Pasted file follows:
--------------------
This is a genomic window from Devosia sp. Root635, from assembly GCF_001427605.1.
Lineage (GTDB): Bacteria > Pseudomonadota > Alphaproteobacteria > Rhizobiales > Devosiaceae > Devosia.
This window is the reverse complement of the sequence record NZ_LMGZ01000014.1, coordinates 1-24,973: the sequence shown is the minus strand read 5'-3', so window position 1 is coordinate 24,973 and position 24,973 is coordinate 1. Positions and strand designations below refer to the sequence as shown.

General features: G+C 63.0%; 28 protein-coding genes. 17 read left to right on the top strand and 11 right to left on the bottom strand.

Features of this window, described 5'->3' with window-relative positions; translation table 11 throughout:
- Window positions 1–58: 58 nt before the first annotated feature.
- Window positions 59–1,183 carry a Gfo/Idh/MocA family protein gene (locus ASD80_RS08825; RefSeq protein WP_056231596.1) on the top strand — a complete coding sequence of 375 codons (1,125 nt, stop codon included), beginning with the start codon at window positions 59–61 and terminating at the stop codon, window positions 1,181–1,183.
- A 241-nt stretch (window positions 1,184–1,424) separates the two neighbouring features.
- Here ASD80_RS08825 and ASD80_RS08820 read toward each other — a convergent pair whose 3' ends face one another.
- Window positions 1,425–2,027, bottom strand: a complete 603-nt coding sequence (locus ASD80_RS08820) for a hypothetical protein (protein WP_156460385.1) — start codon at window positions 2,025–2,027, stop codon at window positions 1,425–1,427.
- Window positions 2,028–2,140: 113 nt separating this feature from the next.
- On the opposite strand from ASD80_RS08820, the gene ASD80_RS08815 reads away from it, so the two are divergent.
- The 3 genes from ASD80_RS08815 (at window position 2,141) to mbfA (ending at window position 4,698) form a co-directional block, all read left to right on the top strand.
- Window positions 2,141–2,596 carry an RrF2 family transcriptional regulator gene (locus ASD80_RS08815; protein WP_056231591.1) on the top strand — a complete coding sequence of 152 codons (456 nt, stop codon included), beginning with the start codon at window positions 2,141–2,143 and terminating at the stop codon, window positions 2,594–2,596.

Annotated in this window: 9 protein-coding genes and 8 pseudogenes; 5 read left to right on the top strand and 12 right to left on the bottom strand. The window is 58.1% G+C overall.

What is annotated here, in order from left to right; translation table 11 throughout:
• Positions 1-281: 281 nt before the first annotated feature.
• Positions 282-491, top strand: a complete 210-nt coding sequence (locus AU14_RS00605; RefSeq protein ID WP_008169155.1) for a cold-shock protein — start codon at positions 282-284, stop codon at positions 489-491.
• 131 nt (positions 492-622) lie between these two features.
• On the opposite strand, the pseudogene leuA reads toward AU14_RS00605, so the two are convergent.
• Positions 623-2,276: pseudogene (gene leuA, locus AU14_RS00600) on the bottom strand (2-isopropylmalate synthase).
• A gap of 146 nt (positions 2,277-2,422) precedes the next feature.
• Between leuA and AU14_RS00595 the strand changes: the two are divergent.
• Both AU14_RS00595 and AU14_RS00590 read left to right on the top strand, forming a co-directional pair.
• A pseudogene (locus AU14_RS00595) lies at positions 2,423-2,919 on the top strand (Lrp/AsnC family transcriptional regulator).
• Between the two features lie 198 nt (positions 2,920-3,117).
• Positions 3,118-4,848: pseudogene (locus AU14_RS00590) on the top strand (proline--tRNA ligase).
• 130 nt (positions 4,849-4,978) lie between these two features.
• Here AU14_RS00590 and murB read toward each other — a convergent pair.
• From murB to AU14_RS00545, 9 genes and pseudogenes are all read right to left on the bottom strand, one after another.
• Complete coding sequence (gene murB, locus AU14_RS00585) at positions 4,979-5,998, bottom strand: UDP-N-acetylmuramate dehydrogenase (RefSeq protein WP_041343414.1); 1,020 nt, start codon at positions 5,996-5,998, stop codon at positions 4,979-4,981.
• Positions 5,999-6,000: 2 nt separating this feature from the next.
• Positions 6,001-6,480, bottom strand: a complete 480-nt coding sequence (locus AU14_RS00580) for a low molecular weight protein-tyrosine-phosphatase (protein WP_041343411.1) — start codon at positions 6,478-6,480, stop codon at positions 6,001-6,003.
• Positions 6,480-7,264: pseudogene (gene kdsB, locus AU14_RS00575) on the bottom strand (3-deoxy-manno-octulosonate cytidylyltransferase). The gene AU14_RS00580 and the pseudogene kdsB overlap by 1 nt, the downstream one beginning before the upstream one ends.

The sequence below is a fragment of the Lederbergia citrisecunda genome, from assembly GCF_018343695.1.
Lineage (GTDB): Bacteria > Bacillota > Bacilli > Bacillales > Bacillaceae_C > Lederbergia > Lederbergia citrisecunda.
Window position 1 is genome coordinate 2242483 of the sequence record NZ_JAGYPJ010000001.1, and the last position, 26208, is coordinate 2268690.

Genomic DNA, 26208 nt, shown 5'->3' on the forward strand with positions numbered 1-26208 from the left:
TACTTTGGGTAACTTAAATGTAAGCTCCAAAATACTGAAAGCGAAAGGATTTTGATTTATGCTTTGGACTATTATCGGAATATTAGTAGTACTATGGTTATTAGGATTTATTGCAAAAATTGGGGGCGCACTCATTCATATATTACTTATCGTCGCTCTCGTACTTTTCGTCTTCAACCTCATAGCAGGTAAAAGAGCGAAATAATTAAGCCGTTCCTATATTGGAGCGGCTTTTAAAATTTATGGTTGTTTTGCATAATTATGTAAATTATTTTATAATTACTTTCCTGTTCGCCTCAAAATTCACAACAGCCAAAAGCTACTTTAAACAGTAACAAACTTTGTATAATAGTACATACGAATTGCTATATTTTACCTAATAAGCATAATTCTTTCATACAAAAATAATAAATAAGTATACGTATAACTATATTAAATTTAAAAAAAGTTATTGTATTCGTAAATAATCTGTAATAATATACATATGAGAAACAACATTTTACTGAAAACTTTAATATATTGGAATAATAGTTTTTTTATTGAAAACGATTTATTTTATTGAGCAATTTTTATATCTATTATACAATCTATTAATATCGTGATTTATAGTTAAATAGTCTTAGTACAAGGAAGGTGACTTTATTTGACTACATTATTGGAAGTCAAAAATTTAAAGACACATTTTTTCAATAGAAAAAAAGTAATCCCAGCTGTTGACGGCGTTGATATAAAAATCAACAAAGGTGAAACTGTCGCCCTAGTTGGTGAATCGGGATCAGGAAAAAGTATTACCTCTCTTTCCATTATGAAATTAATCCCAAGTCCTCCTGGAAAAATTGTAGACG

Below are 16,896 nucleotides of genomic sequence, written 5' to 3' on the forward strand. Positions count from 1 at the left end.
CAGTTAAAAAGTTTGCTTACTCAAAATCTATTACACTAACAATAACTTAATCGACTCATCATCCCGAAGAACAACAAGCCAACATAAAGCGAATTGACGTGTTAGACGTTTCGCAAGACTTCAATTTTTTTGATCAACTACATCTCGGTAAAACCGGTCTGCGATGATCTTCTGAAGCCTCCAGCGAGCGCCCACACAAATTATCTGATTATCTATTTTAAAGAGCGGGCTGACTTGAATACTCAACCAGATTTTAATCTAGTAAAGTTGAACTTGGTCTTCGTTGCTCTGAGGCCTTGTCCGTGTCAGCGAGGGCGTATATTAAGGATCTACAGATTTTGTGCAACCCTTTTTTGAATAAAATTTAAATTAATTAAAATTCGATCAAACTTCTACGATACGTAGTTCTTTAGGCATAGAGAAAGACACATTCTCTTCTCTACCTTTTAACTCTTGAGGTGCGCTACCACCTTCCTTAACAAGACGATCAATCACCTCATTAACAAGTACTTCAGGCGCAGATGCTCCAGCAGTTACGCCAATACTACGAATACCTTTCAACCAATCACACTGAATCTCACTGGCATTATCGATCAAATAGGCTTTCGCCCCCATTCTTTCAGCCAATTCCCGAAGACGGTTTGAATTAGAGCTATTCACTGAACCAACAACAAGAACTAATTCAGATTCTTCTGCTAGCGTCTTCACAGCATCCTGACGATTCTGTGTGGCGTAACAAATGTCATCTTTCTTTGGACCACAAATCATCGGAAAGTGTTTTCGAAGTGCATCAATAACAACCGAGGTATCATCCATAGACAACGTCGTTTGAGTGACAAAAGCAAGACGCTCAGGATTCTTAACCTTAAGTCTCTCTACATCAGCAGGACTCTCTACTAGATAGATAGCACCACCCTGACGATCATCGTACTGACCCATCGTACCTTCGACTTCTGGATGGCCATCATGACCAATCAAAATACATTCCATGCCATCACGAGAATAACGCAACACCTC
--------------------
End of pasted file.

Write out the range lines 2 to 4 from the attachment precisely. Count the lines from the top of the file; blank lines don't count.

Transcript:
Lineage (GTDB): Bacteria > Pseudomonadota > Alphaproteobacteria > Rhizobiales > Devosiaceae > Devosia.
This window is the reverse complement of the sequence record NZ_LMGZ01000014.1, coordinates 1-24,973: the sequence shown is the minus strand read 5'-3', so window position 1 is coordinate 24,973 and position 24,973 is coordinate 1. Positions and strand designations below refer to the sequence as shown.

General features: G+C 63.0%; 28 protein-coding genes. 17 read left to right on the top strand and 11 right to left on the bottom strand.